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Coronavirus updates in Central Texas: Travis County surpasses 2,000 cases

Here are the latest COVID-19 updates, closures and postponements in Central Texas for Thursday, May 7.

AUSTIN, Texas — Editor's note: This blog is no longer active. For the latest updates, check out our new live blog here.

KVUE is keeping you updated with the latest coronavirus, also known as COVID-19, news in the Austin area.

Scroll down for the top headlines and latest updates in KVUE's May 7 live blog.

COVID-19 Numbers:

  • Texas: There are more than 34,000 cases in the state, and more than 900 people in Texas have died. 
  • Central Texas Counties: 
    • Travis County: More than 1,900 cases have been reported and at least 57 people have died.
    • Williamson County: More than 340 cases have been reported and at least 12 people have died.
    • Hays County: There have been more than 190 cases reported in the county and at least one person has died.

Top Headlines:


6:15 p.m. – Travis County health officials are now reporting 2,002 confirmed cases of COVID-19 with 59 COVID-19 related deaths as of May 7.

Officials are also reporting there are 91 COVID-19 hospitalizations with 32 of them in the intensive care unit and 17 of them on ventilators.

5:25 p.m. – Travis County Civil and Family Courts have issued a second amended COVID-19 emergency order, suspending in-person hearings until June 29, with all jury trials suspended until at least Aug. 17. The only exception will be essential hearings as determined by a judge.

The courts said most hearings after June 29 will still proceed remotely, at the discretion of the judges.

5 p.m. – Hays County reported four new cases of COVID-19 on Thursday, bringing the total to 199. Of those, 76 remain active, with 122 recoveries now reported.

The county has had one COVID-19 death, a woman in her 80s who had been living with a relative in Buda.

As of May 7, the Hays County Local Health Department has received 1,819 negative test results. According to the county, there have been 20 total hospitalizations, with six still hospitalized as of May 7.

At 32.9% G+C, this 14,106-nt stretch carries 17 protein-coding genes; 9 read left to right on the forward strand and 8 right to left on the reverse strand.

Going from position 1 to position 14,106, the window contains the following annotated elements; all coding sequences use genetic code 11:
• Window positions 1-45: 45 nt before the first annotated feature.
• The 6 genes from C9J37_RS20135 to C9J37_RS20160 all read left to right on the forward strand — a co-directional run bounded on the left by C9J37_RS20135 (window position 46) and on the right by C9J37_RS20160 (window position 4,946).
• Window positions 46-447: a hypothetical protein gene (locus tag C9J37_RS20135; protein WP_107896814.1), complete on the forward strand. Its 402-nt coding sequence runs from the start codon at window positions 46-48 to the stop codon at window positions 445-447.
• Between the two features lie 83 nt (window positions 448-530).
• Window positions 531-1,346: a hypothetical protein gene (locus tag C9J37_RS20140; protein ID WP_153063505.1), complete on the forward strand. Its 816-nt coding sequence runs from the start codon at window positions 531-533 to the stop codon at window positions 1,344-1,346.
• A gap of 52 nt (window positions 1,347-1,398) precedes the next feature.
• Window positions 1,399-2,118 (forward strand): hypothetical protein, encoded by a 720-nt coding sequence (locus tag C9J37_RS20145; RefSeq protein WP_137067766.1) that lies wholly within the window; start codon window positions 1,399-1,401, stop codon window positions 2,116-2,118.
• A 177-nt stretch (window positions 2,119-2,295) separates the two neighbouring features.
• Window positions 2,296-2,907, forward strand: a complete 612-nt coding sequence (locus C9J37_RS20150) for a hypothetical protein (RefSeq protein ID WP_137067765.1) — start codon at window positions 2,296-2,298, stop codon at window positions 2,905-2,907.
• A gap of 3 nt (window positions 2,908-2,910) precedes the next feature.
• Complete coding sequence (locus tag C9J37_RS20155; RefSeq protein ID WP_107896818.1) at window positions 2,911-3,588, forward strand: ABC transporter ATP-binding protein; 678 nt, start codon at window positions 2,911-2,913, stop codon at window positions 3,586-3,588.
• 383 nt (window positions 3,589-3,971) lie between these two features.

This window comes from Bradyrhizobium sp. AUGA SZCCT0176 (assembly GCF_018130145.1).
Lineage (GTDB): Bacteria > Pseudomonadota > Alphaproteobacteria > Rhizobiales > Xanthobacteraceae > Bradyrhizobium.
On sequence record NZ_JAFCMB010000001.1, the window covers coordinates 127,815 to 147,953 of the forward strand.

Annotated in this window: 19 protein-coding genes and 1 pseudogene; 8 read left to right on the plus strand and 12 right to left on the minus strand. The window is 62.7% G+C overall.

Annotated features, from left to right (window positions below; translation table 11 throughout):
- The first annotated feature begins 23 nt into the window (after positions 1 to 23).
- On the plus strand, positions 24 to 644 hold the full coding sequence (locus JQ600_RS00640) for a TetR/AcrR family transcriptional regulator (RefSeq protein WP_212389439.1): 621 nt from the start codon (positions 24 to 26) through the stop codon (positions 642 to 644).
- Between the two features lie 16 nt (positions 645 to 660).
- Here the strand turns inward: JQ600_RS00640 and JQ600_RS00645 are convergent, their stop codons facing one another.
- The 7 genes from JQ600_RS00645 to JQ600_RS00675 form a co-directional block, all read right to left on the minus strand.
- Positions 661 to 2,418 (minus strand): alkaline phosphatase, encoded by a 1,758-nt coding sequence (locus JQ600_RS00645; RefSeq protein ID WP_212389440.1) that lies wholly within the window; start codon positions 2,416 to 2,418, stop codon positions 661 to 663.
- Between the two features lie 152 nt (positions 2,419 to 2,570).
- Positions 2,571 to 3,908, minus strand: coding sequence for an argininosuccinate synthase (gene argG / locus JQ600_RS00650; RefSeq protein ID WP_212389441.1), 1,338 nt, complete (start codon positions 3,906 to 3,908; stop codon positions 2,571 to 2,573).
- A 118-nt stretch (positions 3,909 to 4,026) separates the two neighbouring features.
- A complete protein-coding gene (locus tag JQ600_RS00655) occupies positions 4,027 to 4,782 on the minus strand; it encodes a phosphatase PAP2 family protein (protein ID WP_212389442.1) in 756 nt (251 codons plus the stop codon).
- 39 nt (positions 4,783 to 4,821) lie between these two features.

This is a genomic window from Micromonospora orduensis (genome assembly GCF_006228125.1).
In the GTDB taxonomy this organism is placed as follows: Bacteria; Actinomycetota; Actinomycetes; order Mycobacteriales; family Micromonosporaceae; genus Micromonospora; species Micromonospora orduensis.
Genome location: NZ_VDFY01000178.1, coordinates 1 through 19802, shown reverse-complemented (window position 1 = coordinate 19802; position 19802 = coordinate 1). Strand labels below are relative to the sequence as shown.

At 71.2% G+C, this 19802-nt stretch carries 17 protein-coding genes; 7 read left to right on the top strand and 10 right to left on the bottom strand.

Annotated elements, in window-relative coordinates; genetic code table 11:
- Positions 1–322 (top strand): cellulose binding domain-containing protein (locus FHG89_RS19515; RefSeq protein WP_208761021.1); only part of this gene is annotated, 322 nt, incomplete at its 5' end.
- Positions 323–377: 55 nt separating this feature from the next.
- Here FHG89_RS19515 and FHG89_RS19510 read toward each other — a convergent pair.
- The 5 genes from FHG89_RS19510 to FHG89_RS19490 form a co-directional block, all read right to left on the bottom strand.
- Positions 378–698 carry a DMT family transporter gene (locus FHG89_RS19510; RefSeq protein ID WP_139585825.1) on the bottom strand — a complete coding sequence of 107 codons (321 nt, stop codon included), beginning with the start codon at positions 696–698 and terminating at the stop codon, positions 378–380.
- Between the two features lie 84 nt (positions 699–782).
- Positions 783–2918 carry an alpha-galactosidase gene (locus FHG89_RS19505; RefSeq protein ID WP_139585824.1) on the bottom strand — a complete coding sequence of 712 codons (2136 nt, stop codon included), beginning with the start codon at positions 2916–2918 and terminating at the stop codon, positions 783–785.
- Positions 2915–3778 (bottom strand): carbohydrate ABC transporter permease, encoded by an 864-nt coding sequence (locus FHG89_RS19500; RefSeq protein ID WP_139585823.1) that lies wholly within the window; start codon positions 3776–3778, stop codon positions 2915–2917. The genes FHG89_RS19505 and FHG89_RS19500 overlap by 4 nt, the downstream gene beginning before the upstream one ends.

4:10 p.m. – Around $3.9 million in federal funding will go to Austin-area health centers to expand COVID-19 testing efforts. The funding from the Department of Health and Human Services includes $377,089 for the People's Community Clinic in Austin, $1,840,954 for the Travis County Healthcare District, $1,502,404 for the Lone Star Circle of Care in Georgetown and $192,724 for Tejas Health Care.

4 p.m. – The Austin Animal Center will begin offering adoption of dogs to the general public with appointment-only curbside meet-and-greets beginning on Friday.

The shelter facility is closed to the public until at least May 29, with only certain services offered through safe social distancing.

The city said adopters will be able to view dogs on the Austin Animal Center website, choose up to two dogs to meet and then contact ASOAnimalAdoptions@austintexas.gov to schedule an appointment.

Upon arrival at their appointment, adopters will have time to meet and play with their chosen pups and decide whether to move forward with adoption.

RELATED: Austin Animal Center closing amid COVID-19, asking for foster volunteers

Based upon recent observations and data collection related to park usage over the past two weeks, the Austin Parks and Recreation Department will make the following operational adjustments:

  • Beginning Friday, May 8, PARD will monitor park capacity at Emma Long Metropolitan Park, Commons Ford Ranch Metropolitan Park, and Walter E. Long Metropolitan Park. Once capacity is reached at these parks, signage will indicate no additional vehicles will be admitted. Staff will be on-site to educate park patrons and inform them of closures.
  • Starting Thursday, May 14, park patrons will be required to obtain day passes for Emma Long Metropolitan Park, Commons Ford Ranch Metropolitan Park, and Walter E. Long Metropolitan Park via an online registration system or make a reservation by phone from Thursday through Sunday. A limited number of passes will be available per day. No entry will be granted without a pass. Regular entry fees apply for Emma Long and Walter E. Long parks. Vehicle access to Commons Ford entry remains free; however, a day pass will be required. No registration is required Monday through Wednesday.

3:30 p.m. – North Austin movie theater Lake Creek 7 will be reopening after Gov. Greg Abbott's executive order allowed cinemas to operate at 25% capacity.

The Southwest Theaters location, which has been closed due to the pandemic, will open its doors on May 8.

“In accordance with Governor Abbott’s executive order GA-18 we are following and or exceeding the minimum recommended health protocols for movie theaters,” Lake Creek 7 said on its website. “We are also following the CDC’s recommendations for cleaning and disinfecting and the FDA’s recommendations for retail food stores and restaurants along with many other resources.”

The theater's listings include "Trolls World Tour," "Pretty in Pink" and indie film "The Burnt Orange Heresy."

Lake Creek 7 follows the reopening of Evo Entertainment in Kyle.

3 p.m. - The Austin City Council has approved a resolution to create a slow streets initiative called "Healthy Streets." The initiative will temporarily create safe, outdoor spaces for people to walk, bike, push strollers and travel in wheelchairs in while social distancing requirements are in effect.

The City is now seeking public input. 

For more information, click here.

RELATED: Austin groups push for 'Slow Streets' program identifying safe streets for exercise